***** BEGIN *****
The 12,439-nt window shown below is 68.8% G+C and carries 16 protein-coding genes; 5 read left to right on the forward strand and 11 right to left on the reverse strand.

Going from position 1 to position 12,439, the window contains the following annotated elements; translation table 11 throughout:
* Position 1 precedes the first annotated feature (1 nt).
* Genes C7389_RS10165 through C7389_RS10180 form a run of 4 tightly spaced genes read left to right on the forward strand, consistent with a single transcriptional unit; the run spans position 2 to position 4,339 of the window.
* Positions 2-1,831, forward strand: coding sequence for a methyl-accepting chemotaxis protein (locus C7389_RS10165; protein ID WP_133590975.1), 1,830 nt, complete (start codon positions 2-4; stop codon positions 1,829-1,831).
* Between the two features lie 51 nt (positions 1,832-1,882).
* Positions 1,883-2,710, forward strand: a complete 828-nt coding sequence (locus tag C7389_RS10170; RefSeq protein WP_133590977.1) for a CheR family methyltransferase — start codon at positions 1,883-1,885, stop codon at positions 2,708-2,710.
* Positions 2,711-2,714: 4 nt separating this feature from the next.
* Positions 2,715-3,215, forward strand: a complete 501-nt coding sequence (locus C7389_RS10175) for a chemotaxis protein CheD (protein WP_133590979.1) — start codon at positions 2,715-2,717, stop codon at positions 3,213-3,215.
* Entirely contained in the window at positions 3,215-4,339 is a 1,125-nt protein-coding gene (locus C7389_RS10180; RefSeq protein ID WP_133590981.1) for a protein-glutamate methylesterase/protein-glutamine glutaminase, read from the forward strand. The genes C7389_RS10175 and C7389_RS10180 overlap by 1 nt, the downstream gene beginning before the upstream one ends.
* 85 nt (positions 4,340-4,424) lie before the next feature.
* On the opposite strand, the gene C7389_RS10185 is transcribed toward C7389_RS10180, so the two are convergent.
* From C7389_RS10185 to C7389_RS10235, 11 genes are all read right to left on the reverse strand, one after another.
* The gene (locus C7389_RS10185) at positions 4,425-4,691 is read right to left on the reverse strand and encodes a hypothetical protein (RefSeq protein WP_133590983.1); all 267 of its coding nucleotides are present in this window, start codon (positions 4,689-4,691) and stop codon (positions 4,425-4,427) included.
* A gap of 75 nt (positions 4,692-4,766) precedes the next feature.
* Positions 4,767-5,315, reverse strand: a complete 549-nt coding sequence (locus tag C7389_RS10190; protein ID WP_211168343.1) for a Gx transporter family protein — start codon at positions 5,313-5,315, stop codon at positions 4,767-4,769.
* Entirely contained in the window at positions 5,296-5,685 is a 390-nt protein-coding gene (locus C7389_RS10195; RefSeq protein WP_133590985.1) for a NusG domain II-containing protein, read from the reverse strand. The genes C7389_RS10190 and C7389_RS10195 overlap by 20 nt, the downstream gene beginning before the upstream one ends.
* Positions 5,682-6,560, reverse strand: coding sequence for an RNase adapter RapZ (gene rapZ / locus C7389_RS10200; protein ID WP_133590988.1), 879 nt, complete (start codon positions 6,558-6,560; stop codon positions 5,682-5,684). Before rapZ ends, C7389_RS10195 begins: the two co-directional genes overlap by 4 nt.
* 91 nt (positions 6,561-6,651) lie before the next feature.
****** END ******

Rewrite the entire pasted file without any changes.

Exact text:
The 12,439-nt window shown below is 68.8% G+C and carries 16 protein-coding genes; 5 read left to right on the forward strand and 11 right to left on the reverse strand.

Going from position 1 to position 12,439, the window contains the following annotated elements; translation table 11 throughout:
* Position 1 precedes the first annotated feature (1 nt).
* Genes C7389_RS10165 through C7389_RS10180 form a run of 4 tightly spaced genes read left to right on the forward strand, consistent with a single transcriptional unit; the run spans position 2 to position 4,339 of the window.
* Positions 2-1,831, forward strand: coding sequence for a methyl-accepting chemotaxis protein (locus C7389_RS10165; protein ID WP_133590975.1), 1,830 nt, complete (start codon positions 2-4; stop codon positions 1,829-1,831).
* Between the two features lie 51 nt (positions 1,832-1,882).
* Positions 1,883-2,710, forward strand: a complete 828-nt coding sequence (locus tag C7389_RS10170; RefSeq protein WP_133590977.1) for a CheR family methyltransferase — start codon at positions 1,883-1,885, stop codon at positions 2,708-2,710.
* Positions 2,711-2,714: 4 nt separating this feature from the next.
* Positions 2,715-3,215, forward strand: a complete 501-nt coding sequence (locus C7389_RS10175) for a chemotaxis protein CheD (protein WP_133590979.1) — start codon at positions 2,715-2,717, stop codon at positions 3,213-3,215.
* Entirely contained in the window at positions 3,215-4,339 is a 1,125-nt protein-coding gene (locus C7389_RS10180; RefSeq protein ID WP_133590981.1) for a protein-glutamate methylesterase/protein-glutamine glutaminase, read from the forward strand. The genes C7389_RS10175 and C7389_RS10180 overlap by 1 nt, the downstream gene beginning before the upstream one ends.
* 85 nt (positions 4,340-4,424) lie before the next feature.
* On the opposite strand, the gene C7389_RS10185 is transcribed toward C7389_RS10180, so the two are convergent.
* From C7389_RS10185 to C7389_RS10235, 11 genes are all read right to left on the reverse strand, one after another.
* The gene (locus C7389_RS10185) at positions 4,425-4,691 is read right to left on the reverse strand and encodes a hypothetical protein (RefSeq protein WP_133590983.1); all 267 of its coding nucleotides are present in this window, start codon (positions 4,689-4,691) and stop codon (positions 4,425-4,427) included.
* A gap of 75 nt (positions 4,692-4,766) precedes the next feature.
* Positions 4,767-5,315, reverse strand: a complete 549-nt coding sequence (locus tag C7389_RS10190; protein ID WP_211168343.1) for a Gx transporter family protein — start codon at positions 5,313-5,315, stop codon at positions 4,767-4,769.
* Entirely contained in the window at positions 5,296-5,685 is a 390-nt protein-coding gene (locus C7389_RS10195; RefSeq protein WP_133590985.1) for a NusG domain II-containing protein, read from the reverse strand. The genes C7389_RS10190 and C7389_RS10195 overlap by 20 nt, the downstream gene beginning before the upstream one ends.
* Positions 5,682-6,560, reverse strand: coding sequence for an RNase adapter RapZ (gene rapZ / locus C7389_RS10200; protein ID WP_133590988.1), 879 nt, complete (start codon positions 6,558-6,560; stop codon positions 5,682-5,684). Before rapZ ends, C7389_RS10195 begins: the two co-directional genes overlap by 4 nt.
* 91 nt (positions 6,561-6,651) lie before the next feature.